How to Improve Your Credit Score After Identity Theft

Identity theft is a scary experience. Most people don’t know that their identity is at risk until it’s too late. Then, after the fraud happens, the victim is left with the bag. Most victims have no recourse to recover what they lost because by the time they find out, the fraudster has already taken out sizable loans in their name. Read this blog to know improve credit score after identity theft.

It’s important to know that if you’ve been the victim of identity theft, you have options. You have legal and practical options that you can use in order to clear your good name and prevent more harm from being done.

So how do you improve your credit score after identity theft? Let’s discuss.

What Is Identity Theft?

Identity fraud, or Identity theft, is a term that encompasses a wide variety of financial crimes. Identity theft happens whenever someone successfully uses your identity to pose as you for financial gain. Identity fraudsters use identity theft for a variety of purposes, however the most common thing they do is take out loans in your name without any intention of paying them back.

Fraudsters rely on the victim not knowing what happened for a long time. Most victims don’t understand what happened until months, or even years, after the crime took place.

How Does Identity Theft Work?

Identity theft is much more simple than it sounds. A fraudster will use whatever information they have on you in order to pass identity checks. Then, they’ll use your identity to do whatever they wish.

Fraudsters don’t need much information in order to commit identity theft. Usually, a name, social security number, date of birth, and proof of address is sufficient to commit most identity crimes. In many cases, they might not even need your social security number. Sometimes, just a name and a date of birth is all they need.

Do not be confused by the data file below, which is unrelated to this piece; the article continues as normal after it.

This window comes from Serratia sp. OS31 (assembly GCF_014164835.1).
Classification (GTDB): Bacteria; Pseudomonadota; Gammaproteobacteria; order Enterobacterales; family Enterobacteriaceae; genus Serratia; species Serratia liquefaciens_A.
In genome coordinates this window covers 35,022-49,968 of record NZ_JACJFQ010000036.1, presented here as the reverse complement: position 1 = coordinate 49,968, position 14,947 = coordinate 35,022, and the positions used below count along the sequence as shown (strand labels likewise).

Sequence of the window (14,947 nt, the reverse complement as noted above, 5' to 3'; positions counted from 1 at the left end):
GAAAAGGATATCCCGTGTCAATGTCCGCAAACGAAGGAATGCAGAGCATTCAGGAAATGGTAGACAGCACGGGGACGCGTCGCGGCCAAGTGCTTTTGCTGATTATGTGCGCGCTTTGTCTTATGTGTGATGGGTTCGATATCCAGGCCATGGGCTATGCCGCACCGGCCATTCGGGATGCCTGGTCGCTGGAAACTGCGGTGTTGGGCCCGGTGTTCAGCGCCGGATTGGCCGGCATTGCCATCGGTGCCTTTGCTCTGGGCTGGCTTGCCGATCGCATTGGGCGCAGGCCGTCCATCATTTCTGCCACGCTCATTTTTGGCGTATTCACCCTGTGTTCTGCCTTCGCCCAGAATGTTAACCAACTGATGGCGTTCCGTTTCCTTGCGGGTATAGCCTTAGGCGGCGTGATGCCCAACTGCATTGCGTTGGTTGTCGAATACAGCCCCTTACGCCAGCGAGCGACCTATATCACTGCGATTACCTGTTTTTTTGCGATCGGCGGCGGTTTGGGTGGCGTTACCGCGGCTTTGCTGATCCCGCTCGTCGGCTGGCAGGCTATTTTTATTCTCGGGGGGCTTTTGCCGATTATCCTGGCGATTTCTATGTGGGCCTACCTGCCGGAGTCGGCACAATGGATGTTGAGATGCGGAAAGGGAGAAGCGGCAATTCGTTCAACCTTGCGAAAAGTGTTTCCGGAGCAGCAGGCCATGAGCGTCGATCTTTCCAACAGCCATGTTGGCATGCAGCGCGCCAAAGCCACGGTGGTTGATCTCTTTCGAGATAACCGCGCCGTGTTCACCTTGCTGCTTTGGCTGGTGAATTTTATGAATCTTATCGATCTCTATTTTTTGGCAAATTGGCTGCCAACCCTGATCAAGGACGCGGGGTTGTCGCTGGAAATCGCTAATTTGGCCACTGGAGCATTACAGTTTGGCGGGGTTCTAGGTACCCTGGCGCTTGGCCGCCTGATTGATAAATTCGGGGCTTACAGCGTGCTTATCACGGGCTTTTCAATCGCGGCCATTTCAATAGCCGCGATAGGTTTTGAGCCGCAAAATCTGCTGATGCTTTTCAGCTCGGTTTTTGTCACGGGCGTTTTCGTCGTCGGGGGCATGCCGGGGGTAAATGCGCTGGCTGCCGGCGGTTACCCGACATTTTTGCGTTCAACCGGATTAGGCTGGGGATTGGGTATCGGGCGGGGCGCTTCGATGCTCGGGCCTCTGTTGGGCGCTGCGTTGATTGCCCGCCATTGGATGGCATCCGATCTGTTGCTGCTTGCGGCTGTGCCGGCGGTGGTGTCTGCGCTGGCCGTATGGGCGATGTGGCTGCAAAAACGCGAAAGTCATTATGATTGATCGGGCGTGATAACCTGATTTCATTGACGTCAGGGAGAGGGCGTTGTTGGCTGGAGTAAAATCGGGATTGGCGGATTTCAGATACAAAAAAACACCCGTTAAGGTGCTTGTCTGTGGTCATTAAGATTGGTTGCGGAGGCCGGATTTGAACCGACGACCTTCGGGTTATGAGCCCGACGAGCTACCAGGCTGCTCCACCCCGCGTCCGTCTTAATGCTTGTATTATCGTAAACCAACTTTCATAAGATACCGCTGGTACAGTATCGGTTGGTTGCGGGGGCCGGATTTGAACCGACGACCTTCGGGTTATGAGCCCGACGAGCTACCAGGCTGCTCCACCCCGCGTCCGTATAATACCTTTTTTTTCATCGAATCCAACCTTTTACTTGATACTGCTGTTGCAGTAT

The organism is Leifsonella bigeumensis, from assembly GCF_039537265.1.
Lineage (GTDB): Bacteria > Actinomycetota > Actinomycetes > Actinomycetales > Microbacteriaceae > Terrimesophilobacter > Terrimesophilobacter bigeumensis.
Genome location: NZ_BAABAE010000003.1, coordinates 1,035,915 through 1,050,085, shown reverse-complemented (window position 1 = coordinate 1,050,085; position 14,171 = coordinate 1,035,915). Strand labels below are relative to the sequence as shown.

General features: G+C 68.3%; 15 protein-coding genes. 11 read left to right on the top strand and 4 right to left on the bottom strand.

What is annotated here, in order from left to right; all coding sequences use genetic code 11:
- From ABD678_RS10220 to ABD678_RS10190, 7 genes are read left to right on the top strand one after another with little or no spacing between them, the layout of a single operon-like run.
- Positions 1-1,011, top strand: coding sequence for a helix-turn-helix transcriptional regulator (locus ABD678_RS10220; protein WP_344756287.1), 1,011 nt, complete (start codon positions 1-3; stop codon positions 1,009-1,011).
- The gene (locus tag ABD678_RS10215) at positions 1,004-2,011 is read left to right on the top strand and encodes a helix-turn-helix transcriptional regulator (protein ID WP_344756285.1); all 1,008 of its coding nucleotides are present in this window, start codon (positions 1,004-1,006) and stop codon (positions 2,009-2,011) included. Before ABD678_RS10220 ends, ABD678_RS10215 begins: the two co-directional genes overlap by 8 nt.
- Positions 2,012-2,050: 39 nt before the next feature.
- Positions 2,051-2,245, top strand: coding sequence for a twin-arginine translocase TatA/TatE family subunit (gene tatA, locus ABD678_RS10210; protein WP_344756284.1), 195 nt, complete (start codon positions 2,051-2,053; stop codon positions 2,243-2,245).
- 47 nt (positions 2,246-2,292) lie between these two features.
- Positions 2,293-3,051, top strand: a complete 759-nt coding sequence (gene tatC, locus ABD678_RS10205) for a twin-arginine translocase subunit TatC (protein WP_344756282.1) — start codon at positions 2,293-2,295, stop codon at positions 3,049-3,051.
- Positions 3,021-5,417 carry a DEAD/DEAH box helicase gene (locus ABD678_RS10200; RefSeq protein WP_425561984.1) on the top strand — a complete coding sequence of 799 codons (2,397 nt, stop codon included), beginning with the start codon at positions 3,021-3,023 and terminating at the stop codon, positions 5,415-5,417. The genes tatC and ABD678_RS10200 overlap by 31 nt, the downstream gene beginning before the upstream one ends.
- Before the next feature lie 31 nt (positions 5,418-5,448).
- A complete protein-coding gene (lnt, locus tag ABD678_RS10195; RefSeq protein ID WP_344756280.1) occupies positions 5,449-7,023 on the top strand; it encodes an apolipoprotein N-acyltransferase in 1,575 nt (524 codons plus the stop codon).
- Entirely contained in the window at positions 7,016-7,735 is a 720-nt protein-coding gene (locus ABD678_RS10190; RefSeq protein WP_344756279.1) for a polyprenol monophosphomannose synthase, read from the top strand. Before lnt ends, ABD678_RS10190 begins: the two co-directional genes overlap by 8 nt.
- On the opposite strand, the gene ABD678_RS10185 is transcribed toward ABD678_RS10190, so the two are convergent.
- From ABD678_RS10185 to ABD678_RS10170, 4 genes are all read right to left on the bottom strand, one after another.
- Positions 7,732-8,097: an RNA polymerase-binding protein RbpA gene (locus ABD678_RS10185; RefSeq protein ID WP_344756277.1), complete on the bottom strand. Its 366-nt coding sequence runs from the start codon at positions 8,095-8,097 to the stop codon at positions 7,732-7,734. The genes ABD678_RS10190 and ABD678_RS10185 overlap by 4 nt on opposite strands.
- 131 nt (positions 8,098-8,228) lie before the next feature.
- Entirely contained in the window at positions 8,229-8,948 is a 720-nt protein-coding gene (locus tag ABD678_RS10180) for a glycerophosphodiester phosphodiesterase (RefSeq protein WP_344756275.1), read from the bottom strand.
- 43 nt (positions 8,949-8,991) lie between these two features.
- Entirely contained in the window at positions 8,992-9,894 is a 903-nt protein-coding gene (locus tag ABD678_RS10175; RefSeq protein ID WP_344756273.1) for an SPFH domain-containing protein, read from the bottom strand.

Many people find that their information has been leaked to the Internet. This happens as a result of data breaches that result in hackers being able to get large amounts of information from businesses who store said info on their servers. Afterward, this information is published on the Internet for criminals to use.

Despite all of these possibilities, none of these are the most common forms of identity theft. Most identity theft is done by family members who have access to a large amount of personal information and an incentive to steal the victim’s identity.

How Do You Improve Your Credit Score After Identity Theft?

Check Your Credit Report

The first step to improving your credit score after identity theft is to check your credit report! You can get a free one from each of the three bureaus once per year at https://annualcreditreport.com. This is a secure government website that encrypts your data so that hackers can’t get access to it.

Take a look at your credit report and make sure that you recognize each entry on your credit report. If there’s something you don’t recognize and that you can’t cross-reference with a lender, then it’s time to move onto step 2.

Dispute Any Fraudulent Items On Your Credit Report

Credit bureaus may remove items that they deem to be fraudulent or that were put on your report in error. However, they won’t do this unless you open a dispute with each of the credit bureaus that have that item on your credit report!

The dispute process usually starts with a phone call to the credit bureaus, and then it goes through several steps until it reaches a resolution. Learn more about the dispute process in our article here!

We at The Credit Pros assist people with the dispute process. With our legal expertise and our understanding of how credit works, we’re able to help expedite disputes and make sure that your concerns are taken seriously by the credit bureaus. Give us a call or schedule a free consultation with us today!

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How to Improve Your Credit Score After Identity Theft
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How to Improve Your Credit Score After Identity Theft
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Identity theft is a scary experience. Read this latest blog on how to improve your credit score after identity theft for more information.
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The Credit Pros
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